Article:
Famous Italian explorer whose voyage to America in 1492, undertaken on behalf of the Spanish monarchy, is often regarded as the beginning of the Age of Exploration: a time in which the European nation-states became… read analysis of Christopher Columbus
The chief of the Teton Sioux tribe, Sitting Bull was a living symbol of resistance to the United States for most of his life. In the 1860s, outraged by the cruelty and aggression of white… read analysis of Sitting Bull
Crazy Horse was an influential chief of the Oglala Tribe, who partnered with Sitting Bull to lead a series of successful guerilla attacks on the U.S. troops in the western United States—first at the Battle… read analysis of Crazy Horse
A Navaho chief who led a failed uprising against the U.S. army in the Southwest, Manuelito was one of the final holdouts against the U.S. military’s relocation plan for the Navahos. Instead of leading his… read analysis of Manuelito
General James Carleton
U.S. general who ordered the massacre of Apaches in the Southwest and ordered the relocation of the Navaho tribe onto small, barren reservations. Carleton is one of the most unambiguously cruel characters in Bury My… read analysis of General James Carleton
Santee chief who led a failed uprising against the U.S. government in the 1860s. Little Crow is notable for having initially supported peace with the United States; however, he declared war after his people called… read analysis of Little Crow
President Abraham Lincoln
16th president of the United States. When several hundred members of the Santee tribe were sentenced to death in retaliation for a battle that many of them hadn’t fought, Lincoln refused to authorize the sentence… read analysis of President Abraham Lincoln
Lean Bear’s successor as leader of the Cheyennes. On the advice of William Bent, Black Kettle urged his people not to seek revenge through raids on white settlements. Convinced that the Cheyennes could… read analysis of Black Kettle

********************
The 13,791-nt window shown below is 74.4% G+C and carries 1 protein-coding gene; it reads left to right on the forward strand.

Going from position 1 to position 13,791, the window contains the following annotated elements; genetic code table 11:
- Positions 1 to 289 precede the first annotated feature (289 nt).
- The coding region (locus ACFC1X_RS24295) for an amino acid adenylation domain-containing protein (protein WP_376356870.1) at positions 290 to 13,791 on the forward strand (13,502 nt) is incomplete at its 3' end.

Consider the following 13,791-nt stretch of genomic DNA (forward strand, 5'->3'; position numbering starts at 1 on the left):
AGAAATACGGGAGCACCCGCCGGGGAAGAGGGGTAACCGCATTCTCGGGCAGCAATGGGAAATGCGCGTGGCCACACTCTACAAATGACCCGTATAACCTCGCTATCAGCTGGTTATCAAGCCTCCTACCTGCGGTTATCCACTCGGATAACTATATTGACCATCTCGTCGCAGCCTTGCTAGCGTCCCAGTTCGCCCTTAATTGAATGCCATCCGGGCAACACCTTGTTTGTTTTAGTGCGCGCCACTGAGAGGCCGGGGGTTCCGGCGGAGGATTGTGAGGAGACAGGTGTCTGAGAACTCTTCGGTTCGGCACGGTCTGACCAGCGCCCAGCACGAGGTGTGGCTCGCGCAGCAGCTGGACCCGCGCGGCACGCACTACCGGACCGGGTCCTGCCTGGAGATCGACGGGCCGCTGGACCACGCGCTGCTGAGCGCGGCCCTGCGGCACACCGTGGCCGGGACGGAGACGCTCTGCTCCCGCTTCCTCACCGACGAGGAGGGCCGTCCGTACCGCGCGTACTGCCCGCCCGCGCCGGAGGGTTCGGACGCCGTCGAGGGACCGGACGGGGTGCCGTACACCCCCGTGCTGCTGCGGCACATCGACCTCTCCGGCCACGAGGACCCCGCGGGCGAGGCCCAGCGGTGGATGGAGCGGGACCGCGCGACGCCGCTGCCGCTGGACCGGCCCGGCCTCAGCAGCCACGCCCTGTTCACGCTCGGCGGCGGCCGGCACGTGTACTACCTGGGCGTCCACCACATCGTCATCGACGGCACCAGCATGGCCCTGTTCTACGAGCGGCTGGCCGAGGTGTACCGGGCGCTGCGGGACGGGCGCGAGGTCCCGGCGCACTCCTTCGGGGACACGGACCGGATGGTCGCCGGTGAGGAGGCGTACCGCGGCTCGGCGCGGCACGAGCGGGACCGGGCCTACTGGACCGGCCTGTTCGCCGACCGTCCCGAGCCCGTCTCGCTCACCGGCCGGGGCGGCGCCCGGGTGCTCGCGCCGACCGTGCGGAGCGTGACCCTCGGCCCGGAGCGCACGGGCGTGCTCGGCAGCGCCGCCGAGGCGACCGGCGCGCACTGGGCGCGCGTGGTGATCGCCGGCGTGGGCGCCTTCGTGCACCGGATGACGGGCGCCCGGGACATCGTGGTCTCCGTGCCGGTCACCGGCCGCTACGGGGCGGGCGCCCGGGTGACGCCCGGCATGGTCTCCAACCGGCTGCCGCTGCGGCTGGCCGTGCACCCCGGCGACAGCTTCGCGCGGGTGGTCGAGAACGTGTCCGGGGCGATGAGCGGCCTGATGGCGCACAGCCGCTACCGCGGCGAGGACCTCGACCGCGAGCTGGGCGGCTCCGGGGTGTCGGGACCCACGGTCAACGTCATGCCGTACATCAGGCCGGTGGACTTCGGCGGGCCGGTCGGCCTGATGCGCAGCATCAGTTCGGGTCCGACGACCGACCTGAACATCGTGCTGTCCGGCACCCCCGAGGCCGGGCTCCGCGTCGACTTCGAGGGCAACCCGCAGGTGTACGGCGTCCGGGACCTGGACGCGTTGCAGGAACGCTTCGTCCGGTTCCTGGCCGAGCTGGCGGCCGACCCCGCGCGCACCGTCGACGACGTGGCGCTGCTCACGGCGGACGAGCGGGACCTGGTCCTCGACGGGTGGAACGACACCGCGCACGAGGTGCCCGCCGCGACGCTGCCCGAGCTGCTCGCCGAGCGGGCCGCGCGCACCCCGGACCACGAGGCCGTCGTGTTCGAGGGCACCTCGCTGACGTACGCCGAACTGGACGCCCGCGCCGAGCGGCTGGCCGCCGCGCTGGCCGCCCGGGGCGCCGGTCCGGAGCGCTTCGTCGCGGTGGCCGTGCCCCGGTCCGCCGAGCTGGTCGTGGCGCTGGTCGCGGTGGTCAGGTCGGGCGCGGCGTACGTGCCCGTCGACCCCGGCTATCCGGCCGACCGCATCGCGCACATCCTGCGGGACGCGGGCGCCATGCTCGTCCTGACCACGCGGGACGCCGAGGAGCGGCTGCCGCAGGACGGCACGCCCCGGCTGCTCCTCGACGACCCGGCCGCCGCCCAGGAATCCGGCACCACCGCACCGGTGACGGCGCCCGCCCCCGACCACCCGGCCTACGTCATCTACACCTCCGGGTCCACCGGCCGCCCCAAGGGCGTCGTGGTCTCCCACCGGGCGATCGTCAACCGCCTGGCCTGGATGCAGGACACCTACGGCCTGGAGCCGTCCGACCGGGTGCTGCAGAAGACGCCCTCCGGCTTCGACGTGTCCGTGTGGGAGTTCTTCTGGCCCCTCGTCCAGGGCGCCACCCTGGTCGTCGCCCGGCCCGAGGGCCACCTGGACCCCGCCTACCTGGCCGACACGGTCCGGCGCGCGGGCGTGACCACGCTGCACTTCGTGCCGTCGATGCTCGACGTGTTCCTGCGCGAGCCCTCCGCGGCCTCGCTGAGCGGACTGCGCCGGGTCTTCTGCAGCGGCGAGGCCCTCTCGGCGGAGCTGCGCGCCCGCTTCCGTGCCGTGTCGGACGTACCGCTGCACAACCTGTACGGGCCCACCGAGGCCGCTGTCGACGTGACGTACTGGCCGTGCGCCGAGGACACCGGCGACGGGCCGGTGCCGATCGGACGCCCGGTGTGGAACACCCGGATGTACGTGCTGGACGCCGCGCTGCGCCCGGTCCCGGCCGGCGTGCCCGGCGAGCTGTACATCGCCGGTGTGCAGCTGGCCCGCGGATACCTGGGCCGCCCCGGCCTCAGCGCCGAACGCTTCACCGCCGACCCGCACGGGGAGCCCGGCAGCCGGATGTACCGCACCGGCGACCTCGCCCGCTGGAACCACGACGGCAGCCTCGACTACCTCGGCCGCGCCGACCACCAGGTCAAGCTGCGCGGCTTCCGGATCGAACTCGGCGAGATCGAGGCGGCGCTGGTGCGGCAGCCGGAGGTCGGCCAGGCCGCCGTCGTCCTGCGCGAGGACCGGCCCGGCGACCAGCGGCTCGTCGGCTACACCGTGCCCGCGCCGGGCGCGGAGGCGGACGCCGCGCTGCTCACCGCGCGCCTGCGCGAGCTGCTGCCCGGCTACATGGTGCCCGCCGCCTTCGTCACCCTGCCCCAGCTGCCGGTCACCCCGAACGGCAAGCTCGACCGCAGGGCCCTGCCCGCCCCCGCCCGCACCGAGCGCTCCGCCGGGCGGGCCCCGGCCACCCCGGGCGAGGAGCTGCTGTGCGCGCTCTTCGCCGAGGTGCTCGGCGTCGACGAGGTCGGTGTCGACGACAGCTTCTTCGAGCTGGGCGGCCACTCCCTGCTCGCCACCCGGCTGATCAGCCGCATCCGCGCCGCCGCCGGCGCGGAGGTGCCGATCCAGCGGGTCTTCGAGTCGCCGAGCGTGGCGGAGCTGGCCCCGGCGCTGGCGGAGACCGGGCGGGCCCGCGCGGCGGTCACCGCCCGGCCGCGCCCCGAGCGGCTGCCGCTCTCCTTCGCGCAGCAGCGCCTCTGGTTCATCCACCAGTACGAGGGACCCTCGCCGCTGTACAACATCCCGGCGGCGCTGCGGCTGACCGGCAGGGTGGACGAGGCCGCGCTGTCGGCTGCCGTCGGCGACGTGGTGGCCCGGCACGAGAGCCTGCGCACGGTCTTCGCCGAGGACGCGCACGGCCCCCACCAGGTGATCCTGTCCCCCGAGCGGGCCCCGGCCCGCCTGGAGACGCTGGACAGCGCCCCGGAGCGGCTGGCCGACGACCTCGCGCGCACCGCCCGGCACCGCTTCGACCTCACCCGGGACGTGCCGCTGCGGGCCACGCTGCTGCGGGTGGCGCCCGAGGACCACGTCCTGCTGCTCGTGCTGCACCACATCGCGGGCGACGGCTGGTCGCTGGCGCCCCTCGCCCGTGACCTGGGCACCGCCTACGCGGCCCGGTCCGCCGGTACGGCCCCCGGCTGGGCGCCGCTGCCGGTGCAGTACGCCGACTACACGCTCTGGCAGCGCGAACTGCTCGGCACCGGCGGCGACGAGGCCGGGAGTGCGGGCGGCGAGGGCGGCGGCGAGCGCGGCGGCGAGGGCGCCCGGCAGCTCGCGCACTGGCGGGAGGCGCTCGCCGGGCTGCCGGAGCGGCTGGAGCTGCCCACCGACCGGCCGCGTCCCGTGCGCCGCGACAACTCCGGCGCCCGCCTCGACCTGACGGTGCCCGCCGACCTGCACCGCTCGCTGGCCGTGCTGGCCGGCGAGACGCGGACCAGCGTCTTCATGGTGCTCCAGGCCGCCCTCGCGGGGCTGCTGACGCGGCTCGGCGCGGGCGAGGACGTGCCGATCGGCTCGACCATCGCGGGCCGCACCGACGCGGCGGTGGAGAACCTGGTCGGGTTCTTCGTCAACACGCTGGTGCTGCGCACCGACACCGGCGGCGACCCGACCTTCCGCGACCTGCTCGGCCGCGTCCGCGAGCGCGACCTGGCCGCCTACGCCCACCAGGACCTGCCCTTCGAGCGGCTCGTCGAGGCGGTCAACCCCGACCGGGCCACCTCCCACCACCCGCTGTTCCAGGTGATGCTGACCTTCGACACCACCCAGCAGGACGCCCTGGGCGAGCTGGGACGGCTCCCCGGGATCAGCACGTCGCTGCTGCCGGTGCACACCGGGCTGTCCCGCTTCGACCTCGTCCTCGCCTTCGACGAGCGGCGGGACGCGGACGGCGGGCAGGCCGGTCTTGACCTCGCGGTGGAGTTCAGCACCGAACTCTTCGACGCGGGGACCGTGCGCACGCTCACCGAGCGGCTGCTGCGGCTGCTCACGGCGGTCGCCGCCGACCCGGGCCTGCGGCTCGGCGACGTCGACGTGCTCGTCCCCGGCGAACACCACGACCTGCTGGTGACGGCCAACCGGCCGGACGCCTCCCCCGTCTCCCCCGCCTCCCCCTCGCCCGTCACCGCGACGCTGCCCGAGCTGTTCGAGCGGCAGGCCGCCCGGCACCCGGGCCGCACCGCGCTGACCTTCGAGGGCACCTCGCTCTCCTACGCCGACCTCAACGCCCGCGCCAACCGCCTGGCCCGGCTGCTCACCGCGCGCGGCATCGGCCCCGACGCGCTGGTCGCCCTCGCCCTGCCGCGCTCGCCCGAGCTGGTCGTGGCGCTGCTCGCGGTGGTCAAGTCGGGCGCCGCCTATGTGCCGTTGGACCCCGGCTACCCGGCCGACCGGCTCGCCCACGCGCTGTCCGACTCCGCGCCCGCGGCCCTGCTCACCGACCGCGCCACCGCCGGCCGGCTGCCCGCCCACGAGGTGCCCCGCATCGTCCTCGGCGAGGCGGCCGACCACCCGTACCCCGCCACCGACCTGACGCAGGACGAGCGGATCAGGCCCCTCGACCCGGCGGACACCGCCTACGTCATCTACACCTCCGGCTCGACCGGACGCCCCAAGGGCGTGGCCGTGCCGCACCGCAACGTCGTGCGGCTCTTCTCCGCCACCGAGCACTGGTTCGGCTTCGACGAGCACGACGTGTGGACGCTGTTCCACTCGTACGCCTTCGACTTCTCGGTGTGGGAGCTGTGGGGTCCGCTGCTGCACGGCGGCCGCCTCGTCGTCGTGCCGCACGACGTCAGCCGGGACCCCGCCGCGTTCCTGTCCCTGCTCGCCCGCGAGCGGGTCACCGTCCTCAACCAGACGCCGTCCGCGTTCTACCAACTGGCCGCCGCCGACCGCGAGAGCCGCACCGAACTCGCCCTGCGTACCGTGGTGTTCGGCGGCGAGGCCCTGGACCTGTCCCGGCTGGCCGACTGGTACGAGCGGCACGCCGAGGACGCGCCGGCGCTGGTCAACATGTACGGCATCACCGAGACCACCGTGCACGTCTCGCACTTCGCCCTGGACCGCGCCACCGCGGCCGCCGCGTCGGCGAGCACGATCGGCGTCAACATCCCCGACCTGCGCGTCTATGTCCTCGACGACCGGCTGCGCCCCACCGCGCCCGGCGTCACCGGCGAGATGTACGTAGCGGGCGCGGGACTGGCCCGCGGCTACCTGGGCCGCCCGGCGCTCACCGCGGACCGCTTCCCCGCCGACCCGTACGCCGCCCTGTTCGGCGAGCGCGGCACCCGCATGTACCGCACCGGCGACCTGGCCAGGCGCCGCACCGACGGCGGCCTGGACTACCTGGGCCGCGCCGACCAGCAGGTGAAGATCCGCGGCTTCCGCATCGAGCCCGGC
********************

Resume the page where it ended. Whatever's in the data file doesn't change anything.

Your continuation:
A white man who lived among the Cheyennes, Bent advised Black Kettle to avoid conflict with U.S. troops by keeping his people from retaliating against white settlers, and he helped Black Kettle and members of… read analysis of William Bent
Son of William Bent and brother of Charlie Bent. George and Charlie are notable for being two of the only half-white, half-Native American characters in the book. It’s telling, then, that they chose to… read analysis of George Bent
Major Scott J. Anthony
Government agent who replaced Edward W. Wynkoop and later ordered the Sand Creek massacre, one of the darkest episodes in the history of the United States’ relationship with the Native American population. Brown suggests that… read analysis of Major Scott J. Anthony
Son of William Bent and brother of George Bent. Charlie, along with his brother, is notable for being one of the only half-white, half-Native American characters in the book. It’s telling, then, that they… read analysis of Charlie Bent
Cheyenne chief who led a failed resistance to U.S. expansion in the mid-1860s. Roman Nose was, in many ways, a good example of the kind of Native American chief who became increasingly common in the… read analysis of Roman Nose
General George Armstrong Custer
Famous American general who took a hard line against Native Americans. He consistently fought them, disrespected them, and refused to negotiate even over reasonable demands. Custer led the massacre of the Cheyennes who remained on… read analysis of General George Armstrong Custer
General William Sherman
General William Sherman is a minor character in the book, but he appears in more chapters than any other. A famous, and infamous, Civil War general, Sherman organized the “March to the Sea,” which destroyed… read analysis of General William Sherman
President Ulysses S. Grant
Civil War general and later president of the United States. Grant is notable, at least among post-Civil War American presidents, for being both a distinguished soldier and relatively sympathetic to Native American issues. As president… read analysis of President Ulysses S. Grant
Donehogawa / Ely Samuel Parker
Iroquois man who rose to become a successful engineer and later, through his friendship with President Ulysses S. Grant, the Commissioner of Indian Affairs. Parker fought to protect Native Americans from theft and attack… read analysis of Donehogawa / Ely Samuel Parker
Apache chief who, inspired by his father-in-law, Mangas Colorado, waged war against white settlers in the Southwest. Cochise was a beloved, influential Apache chief, and as a result he was an important part of… read analysis of Cochise
Sioux chief who led a long but failed resistance to the U.S. military, culminating in the Sioux Peace Treaty of 1868, a document that paved the way for thirty more years of unlawful U.S. expansion… read analysis of Red Cloud